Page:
The Airport Operators Association said the report was “welcome recognition of the devastating impact the pandemic had on aviation”. Its chief executive, Karen Dee, said: “We join the committee in calling for a comprehensive recovery package that allows our sector to recover sustainably and prevents the UK from falling behind our international competitors.”

The latest indictment of the UK’s Covid travel policies follows a critical National Audit Office report last week that found central government lost track of spending and made up rules on the hoof – as well as leaving the taxpayer on the hook for around £400m for quarantine hotels that ministers thought would be paid for by travellers.

Sign up to First Edition, our free daily newsletter – every weekday morning at 7am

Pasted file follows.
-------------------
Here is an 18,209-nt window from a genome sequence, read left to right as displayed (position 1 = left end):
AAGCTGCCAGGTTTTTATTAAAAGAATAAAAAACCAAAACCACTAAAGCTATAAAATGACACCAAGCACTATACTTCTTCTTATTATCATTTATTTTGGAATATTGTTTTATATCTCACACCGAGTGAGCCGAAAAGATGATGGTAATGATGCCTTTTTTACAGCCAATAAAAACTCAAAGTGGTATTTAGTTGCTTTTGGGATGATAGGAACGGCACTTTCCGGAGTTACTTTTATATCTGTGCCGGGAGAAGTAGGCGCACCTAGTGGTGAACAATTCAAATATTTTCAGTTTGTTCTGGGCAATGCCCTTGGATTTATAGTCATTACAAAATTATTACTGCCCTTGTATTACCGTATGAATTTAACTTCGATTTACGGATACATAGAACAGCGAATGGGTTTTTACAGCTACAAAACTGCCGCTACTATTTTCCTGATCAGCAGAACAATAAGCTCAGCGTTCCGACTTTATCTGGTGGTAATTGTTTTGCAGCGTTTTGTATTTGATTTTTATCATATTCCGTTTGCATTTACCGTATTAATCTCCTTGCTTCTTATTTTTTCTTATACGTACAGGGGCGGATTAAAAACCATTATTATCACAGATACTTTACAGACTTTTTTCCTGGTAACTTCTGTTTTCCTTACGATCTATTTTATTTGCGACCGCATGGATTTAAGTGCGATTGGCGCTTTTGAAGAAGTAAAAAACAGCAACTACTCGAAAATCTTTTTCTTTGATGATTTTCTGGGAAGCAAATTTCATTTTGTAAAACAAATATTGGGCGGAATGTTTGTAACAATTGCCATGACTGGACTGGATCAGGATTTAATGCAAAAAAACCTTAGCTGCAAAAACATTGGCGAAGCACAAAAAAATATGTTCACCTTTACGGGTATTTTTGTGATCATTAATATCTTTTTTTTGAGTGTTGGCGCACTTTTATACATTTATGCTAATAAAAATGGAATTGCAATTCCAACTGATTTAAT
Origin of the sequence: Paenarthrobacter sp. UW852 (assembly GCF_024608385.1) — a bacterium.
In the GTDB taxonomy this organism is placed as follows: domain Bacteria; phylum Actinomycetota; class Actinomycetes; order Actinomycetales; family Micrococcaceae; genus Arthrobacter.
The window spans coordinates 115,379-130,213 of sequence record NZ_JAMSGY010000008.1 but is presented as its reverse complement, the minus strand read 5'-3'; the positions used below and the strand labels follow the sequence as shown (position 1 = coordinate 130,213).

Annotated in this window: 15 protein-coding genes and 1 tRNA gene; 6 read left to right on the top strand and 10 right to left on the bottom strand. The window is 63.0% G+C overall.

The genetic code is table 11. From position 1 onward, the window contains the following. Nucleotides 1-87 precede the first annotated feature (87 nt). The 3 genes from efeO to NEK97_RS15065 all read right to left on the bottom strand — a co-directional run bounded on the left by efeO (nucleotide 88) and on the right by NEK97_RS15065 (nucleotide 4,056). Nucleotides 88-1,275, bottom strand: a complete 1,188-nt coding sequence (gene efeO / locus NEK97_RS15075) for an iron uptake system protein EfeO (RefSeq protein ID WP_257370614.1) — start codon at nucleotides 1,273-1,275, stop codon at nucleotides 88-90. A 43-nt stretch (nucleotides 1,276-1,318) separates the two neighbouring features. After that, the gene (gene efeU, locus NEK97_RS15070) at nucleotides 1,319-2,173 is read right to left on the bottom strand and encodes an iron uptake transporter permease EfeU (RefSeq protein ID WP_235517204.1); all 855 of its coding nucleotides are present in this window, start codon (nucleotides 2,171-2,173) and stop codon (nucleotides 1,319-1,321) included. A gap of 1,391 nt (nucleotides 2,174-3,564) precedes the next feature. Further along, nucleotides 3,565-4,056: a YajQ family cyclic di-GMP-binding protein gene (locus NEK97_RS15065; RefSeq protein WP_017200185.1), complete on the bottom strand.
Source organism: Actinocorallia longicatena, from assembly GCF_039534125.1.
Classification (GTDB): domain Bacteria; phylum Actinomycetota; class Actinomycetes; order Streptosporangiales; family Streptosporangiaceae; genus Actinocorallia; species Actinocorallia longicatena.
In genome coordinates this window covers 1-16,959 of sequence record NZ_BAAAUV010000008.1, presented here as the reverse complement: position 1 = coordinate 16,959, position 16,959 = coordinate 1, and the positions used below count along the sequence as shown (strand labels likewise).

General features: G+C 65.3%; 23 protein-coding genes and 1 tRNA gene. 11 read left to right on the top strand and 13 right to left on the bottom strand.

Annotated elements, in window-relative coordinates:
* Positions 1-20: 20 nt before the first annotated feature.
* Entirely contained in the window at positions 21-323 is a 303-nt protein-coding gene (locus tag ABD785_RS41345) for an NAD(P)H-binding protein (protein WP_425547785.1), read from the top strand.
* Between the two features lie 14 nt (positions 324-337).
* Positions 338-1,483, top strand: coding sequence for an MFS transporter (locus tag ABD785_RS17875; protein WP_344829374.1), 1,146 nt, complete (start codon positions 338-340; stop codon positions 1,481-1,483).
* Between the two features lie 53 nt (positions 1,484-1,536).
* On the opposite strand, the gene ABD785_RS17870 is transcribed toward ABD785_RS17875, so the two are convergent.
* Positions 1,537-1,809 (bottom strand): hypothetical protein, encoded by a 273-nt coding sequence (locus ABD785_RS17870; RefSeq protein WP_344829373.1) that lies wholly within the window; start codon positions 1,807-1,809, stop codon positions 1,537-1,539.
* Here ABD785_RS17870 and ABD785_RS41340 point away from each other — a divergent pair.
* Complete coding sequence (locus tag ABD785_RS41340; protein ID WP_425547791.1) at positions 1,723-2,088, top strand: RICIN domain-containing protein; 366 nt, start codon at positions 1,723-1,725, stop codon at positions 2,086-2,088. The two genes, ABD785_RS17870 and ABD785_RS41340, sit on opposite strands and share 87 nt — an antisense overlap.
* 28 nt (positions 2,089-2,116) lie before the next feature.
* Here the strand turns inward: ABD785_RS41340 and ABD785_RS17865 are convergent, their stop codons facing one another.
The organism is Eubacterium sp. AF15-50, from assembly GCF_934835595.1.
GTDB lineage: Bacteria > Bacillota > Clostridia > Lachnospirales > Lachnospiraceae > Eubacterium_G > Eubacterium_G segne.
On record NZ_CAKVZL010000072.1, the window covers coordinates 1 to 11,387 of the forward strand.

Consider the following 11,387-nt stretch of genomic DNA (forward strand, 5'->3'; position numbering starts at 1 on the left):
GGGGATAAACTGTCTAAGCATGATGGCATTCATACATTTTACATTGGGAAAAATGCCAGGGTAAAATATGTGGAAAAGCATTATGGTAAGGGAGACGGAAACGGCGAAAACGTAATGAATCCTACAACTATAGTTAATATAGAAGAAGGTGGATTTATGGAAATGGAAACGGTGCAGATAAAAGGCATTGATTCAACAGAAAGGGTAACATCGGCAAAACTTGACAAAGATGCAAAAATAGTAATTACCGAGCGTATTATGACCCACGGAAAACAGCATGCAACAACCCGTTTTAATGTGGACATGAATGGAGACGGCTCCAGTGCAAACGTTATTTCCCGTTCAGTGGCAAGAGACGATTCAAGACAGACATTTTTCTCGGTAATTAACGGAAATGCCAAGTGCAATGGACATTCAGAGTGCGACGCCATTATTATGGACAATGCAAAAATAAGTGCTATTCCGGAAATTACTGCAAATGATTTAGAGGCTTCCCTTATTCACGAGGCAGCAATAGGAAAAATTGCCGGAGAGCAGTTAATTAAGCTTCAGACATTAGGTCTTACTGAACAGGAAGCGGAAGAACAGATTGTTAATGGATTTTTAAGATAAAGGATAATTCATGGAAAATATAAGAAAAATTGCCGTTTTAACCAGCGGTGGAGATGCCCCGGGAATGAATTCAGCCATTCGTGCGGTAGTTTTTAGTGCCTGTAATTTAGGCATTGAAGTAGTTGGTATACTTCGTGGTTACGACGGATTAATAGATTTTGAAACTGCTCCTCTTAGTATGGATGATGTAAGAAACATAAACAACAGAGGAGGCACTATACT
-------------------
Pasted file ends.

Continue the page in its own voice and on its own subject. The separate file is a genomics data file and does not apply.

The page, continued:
A Department for Transport spokesperson said: “Our priority was protecting public health, and these measures bought vital time for the rollout of our successful booster programme as we responded to new and concerning variants. But we also ensured they were in place for no longer than absolutely necessary, and the UK was the first country in the G7 to remove all travel restrictions.

“In future the government’s default approach will be to use the least stringent measures, to minimise the impact on travel as far as possible, and these will only be implemented in extreme circumstances.”

Source link

Jim Cramer Says He Likes These 6 Travel and Leisure GARP Stocks – NBC 5 Dallas-Fort Worth

  • CNBC’s Jim Cramer on Monday highlighted six stocks in the travel and leisure space that he believes are investable due to their affordable price and growth potential.
  • “With the [Federal Reserve] tightening [interest rates], the market prefers something called growth at a reasonable price, or GARP. … In other words, you want companies with better-than-average growth rates as long as their stocks have relatively cheap valuations,” the “Mad Money” host said.